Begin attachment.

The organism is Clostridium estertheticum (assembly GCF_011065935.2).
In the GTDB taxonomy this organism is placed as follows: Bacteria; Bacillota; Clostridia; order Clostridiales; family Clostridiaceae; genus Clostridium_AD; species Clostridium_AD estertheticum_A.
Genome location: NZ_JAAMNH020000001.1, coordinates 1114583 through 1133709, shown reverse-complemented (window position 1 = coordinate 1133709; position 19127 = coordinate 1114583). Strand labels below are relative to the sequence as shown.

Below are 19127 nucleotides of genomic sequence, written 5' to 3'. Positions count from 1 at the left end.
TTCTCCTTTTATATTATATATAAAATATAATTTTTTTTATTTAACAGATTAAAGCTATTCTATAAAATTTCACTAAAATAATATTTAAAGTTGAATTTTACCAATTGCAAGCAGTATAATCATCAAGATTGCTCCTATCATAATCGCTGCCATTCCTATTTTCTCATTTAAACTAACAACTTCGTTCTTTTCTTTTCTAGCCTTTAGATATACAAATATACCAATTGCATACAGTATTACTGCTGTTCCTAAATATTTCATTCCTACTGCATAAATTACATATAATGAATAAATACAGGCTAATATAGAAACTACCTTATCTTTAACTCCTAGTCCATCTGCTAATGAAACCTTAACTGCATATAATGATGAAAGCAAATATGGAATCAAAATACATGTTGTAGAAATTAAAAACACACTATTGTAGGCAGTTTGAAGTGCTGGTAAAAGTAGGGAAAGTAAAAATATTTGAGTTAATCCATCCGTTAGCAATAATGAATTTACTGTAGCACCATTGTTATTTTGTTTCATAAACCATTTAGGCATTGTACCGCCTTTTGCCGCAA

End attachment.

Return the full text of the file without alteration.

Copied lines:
The organism is Clostridium estertheticum (assembly GCF_011065935.2).
In the GTDB taxonomy this organism is placed as follows: Bacteria; Bacillota; Clostridia; order Clostridiales; family Clostridiaceae; genus Clostridium_AD; species Clostridium_AD estertheticum_A.
Genome location: NZ_JAAMNH020000001.1, coordinates 1114583 through 1133709, shown reverse-complemented (window position 1 = coordinate 1133709; position 19127 = coordinate 1114583). Strand labels below are relative to the sequence as shown.

Below are 19127 nucleotides of genomic sequence, written 5' to 3'. Positions count from 1 at the left end.
TTCTCCTTTTATATTATATATAAAATATAATTTTTTTTATTTAACAGATTAAAGCTATTCTATAAAATTTCACTAAAATAATATTTAAAGTTGAATTTTACCAATTGCAAGCAGTATAATCATCAAGATTGCTCCTATCATAATCGCTGCCATTCCTATTTTCTCATTTAAACTAACAACTTCGTTCTTTTCTTTTCTAGCCTTTAGATATACAAATATACCAATTGCATACAGTATTACTGCTGTTCCTAAATATTTCATTCCTACTGCATAAATTACATATAATGAATAAATACAGGCTAATATAGAAACTACCTTATCTTTAACTCCTAGTCCATCTGCTAATGAAACCTTAACTGCATATAATGATGAAAGCAAATATGGAATCAAAATACATGTTGTAGAAATTAAAAACACACTATTGTAGGCAGTTTGAAGTGCTGGTAAAAGTAGGGAAAGTAAAAATATTTGAGTTAATCCATCCGTTAGCAATAATGAATTTACTGTAGCACCATTGTTATTTTGTTTCATAAACCATTTAGGCATTGTACCGCCTTTTGCCGCAA